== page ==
These cases speak volumes about the challenges Los Angeles cyclists face. Most recently, in September a jury ordered the city to pay $9.1 million to an experienced cyclist who got hit on the Pacific Coast Highway by a motorist as he was trying to pedal around landslide debris that street sweepers had repeatedly failed to remove; the rider was left with significant brain damage. PCH is a magnet for cyclists. It’s the default gateway to hilly routes in Malibu for thousands of L.A. riders—but it is notoriously dangerous.
Other big civil cases include $7.5 million paid to a man who became a quadriplegic after he crashed on a stretch of road in L.A.’s Porter Ranch neighborhood, where tree roots had buckled the pavement. The city paid $6.5 million to a cyclist in Sherman Oaks who hit a giant pothole and suffered a traumatic brain injury. And there was a $4.5 million payout to the family of a cyclist who died after hitting a 2-inch ridge in the pavement in the Eagle Rock district. I could go on.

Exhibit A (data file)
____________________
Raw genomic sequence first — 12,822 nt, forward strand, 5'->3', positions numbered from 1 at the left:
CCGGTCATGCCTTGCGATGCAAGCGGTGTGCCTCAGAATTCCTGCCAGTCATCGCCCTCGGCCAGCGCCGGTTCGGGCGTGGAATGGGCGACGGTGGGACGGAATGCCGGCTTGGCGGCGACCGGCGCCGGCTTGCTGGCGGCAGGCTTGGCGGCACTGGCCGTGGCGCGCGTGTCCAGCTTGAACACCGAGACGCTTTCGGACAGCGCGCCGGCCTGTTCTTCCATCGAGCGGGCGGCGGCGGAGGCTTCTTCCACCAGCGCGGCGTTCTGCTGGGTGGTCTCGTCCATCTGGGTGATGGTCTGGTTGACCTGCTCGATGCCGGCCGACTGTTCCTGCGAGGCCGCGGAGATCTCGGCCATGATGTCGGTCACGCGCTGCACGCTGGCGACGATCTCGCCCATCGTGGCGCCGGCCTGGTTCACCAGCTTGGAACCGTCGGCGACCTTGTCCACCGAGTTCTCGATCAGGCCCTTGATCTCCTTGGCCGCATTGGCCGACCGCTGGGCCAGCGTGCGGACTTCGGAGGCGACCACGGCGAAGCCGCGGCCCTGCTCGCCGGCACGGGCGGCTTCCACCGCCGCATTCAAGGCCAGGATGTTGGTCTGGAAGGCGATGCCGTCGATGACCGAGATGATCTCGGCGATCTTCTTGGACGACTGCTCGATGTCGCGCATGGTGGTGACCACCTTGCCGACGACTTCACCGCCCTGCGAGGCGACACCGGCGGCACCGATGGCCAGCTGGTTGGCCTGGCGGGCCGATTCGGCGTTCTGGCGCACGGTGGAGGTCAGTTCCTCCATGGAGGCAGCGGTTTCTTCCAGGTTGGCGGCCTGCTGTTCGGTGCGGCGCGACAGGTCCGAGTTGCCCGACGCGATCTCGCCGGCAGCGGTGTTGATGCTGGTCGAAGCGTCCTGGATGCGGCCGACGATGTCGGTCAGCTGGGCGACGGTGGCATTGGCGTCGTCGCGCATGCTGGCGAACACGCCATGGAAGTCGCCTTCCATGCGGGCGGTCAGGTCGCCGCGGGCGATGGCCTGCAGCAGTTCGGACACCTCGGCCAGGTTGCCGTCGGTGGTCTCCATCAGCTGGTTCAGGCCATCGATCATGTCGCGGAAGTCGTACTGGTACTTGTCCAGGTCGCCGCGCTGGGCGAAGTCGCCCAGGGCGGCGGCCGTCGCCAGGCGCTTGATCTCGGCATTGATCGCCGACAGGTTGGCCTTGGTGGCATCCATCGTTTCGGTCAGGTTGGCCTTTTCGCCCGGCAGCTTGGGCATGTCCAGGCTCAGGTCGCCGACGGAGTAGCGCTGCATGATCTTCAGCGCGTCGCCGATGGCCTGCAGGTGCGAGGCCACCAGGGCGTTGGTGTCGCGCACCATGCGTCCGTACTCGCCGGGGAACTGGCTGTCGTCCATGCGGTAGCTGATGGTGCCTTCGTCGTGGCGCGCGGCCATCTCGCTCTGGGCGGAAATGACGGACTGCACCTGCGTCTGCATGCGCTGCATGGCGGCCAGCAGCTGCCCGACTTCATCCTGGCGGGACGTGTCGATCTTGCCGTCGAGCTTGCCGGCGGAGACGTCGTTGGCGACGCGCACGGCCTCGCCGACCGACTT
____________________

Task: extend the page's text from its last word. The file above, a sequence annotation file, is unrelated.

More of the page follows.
But the biggest hazards L.A. cyclists face may not even be broken roadways—they are hostile, speeding, or distracted drivers, and a legal system that goes easy on them.
Amid the carnage is a frightening surge in hit-and-run crashes involving cyclists. This past April, three riders were killed in such incidents in just one week. One of the cyclists was hit by two cars before he died—and both drivers fled the scene. A particularly visceral shockwave went through the city’s cycling community after the death of 22-year-old Frederick “Woon” Frazier, who was run down in South L.A. in broad daylight by someone who left the scene without rendering aid. As if that tragedy needed a bold underscore, a friend of Woon’s had to be hospitalized two days later after he was injured at a vigil protest by another hit-and-run driver.